In some cases, people may take medications which were prescribed to them inappropriately by taking too many, for too long or when they are not needed. In other cases, the pills may be taken by people who were not prescribed the medications. Either case is considered abuse and may lead to addiction. Once addicted, people may begin to seek illegal use of medications – either by purchasing someone else’s medication or by using illicit street drugs like heroin.
Purdue Opioid Lawsuit Settlements
Up to one-third of all adults in the U.S. got an opioid prescription in 2015 and recently, law enforcement and public health agencies began to sue manufacturers of opioid medications, for inappropriately marketing benefits and falsely claiming that the painkillers are not addictive. Health care practitioners are now under increasingly strict guidelines and public policy experts are attempting to help solve the opioid addiction crisis. This has resulted in a slew of opioid addiction lawsuit being filed by governmental agencies and individuals who have been forced to pay or who have suffered due to drug company and distributor actions.
Purdue Pharma, manufacturer of best-seller, OxyContin was founded and privately owned by the Sackler Family. The company has been a major target of opiate addiction lawsuits with some evidence showing that the company knew about the risks of addiction and purposefully misled prescribers, government agencies and patients.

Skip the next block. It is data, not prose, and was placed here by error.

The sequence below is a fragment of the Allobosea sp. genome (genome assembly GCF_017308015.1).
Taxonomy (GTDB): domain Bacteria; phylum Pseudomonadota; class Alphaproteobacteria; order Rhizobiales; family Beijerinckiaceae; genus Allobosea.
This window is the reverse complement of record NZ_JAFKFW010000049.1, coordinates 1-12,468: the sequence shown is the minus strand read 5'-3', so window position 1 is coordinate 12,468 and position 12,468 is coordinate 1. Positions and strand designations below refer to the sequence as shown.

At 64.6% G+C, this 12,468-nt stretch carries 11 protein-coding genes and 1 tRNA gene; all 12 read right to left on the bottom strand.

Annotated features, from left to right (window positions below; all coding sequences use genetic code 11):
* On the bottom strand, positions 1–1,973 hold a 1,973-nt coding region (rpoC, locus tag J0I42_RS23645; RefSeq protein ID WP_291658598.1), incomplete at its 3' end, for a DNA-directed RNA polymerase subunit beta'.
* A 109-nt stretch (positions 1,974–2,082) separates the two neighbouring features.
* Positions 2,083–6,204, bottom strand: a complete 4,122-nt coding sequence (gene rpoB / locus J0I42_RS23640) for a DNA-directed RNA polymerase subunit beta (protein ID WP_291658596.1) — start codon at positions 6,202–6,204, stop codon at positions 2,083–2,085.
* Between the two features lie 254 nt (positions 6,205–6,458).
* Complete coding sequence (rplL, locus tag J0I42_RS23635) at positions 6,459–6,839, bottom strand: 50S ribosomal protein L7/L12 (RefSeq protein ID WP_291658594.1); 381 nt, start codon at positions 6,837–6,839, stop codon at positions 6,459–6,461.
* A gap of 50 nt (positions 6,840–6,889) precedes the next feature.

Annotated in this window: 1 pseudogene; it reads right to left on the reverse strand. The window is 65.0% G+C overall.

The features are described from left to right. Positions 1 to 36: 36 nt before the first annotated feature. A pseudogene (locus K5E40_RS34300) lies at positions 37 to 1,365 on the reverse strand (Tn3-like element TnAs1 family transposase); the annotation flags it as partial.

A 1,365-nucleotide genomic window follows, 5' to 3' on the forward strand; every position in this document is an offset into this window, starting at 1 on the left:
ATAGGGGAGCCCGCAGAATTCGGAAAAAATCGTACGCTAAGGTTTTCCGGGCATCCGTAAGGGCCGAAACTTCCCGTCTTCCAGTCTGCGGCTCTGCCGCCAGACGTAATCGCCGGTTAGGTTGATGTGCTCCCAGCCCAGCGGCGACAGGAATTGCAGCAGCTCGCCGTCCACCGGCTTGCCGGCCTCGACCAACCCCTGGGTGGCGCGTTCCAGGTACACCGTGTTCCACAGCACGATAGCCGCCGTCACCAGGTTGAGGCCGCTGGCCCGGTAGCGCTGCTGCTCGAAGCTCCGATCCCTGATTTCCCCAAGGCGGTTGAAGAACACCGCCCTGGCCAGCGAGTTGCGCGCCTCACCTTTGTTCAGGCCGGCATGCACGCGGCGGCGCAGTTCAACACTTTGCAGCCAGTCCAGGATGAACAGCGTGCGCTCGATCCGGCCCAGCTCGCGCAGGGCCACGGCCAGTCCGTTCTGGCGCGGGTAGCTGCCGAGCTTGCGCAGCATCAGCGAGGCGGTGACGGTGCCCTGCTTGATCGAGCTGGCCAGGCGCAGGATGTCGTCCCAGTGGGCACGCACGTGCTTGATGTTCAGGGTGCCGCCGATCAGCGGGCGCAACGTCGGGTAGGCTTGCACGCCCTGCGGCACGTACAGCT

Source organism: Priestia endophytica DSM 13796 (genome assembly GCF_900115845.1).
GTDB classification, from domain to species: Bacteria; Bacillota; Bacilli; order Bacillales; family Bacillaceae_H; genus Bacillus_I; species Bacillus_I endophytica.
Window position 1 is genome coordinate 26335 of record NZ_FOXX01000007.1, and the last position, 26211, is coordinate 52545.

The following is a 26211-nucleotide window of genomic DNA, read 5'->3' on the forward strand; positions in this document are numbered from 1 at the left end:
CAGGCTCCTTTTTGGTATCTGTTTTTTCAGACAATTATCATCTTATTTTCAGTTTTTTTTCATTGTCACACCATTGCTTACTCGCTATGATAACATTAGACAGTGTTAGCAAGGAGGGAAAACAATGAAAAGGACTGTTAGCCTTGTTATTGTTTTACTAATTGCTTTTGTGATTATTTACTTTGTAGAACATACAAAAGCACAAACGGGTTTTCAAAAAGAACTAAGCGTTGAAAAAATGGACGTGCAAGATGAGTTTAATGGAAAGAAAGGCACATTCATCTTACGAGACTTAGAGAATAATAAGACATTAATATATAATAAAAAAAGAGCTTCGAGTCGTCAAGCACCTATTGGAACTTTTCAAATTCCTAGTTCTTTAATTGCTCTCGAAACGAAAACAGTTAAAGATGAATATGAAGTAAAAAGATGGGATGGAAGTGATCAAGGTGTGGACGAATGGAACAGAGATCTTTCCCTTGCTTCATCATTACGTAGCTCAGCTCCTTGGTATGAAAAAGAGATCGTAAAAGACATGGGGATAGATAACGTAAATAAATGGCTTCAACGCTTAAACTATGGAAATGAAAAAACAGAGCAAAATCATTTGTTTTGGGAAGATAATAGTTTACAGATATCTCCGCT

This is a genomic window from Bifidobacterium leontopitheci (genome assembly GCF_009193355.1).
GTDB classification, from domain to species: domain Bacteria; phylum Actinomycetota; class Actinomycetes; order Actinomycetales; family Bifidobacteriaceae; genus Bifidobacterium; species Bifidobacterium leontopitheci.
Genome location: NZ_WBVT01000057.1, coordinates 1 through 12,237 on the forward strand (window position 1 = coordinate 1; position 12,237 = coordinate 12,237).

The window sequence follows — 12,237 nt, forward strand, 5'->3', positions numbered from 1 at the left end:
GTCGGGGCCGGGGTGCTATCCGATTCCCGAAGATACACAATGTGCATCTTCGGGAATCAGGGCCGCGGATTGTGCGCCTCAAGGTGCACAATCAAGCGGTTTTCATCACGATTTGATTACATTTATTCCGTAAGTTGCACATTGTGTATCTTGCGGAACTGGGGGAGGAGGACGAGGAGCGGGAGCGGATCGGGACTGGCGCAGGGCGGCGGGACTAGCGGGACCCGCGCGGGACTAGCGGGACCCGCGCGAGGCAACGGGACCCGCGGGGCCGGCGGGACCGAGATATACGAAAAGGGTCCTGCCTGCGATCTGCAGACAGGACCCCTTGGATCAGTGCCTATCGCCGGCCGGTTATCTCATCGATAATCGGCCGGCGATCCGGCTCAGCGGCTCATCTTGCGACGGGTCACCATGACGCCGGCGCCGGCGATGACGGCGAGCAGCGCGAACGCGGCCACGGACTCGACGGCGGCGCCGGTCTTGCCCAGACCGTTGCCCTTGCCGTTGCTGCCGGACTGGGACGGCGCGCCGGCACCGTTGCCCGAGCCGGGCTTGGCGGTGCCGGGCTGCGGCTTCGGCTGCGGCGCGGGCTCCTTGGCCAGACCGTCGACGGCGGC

Purdue faced legal trouble first in the mid-2000s and pleaded guilty in 2007 to federal charges. The company was accused of misleading federal regulators and others about the risks of addiction in OxyContin users. The lawsuit was settled with Purdue agreeing to pay more than $600 million in fines and penalties.
In September 2019, Purdue reached a tentative national settlement worth up to $12 billion but the company subsequently filed for bankruptcy and may be afforded some protection in future lawsuits. In November 2020, Purdue also pleaded guilty to conspiring to defraud the U.S. government and violating laws against kickback payments.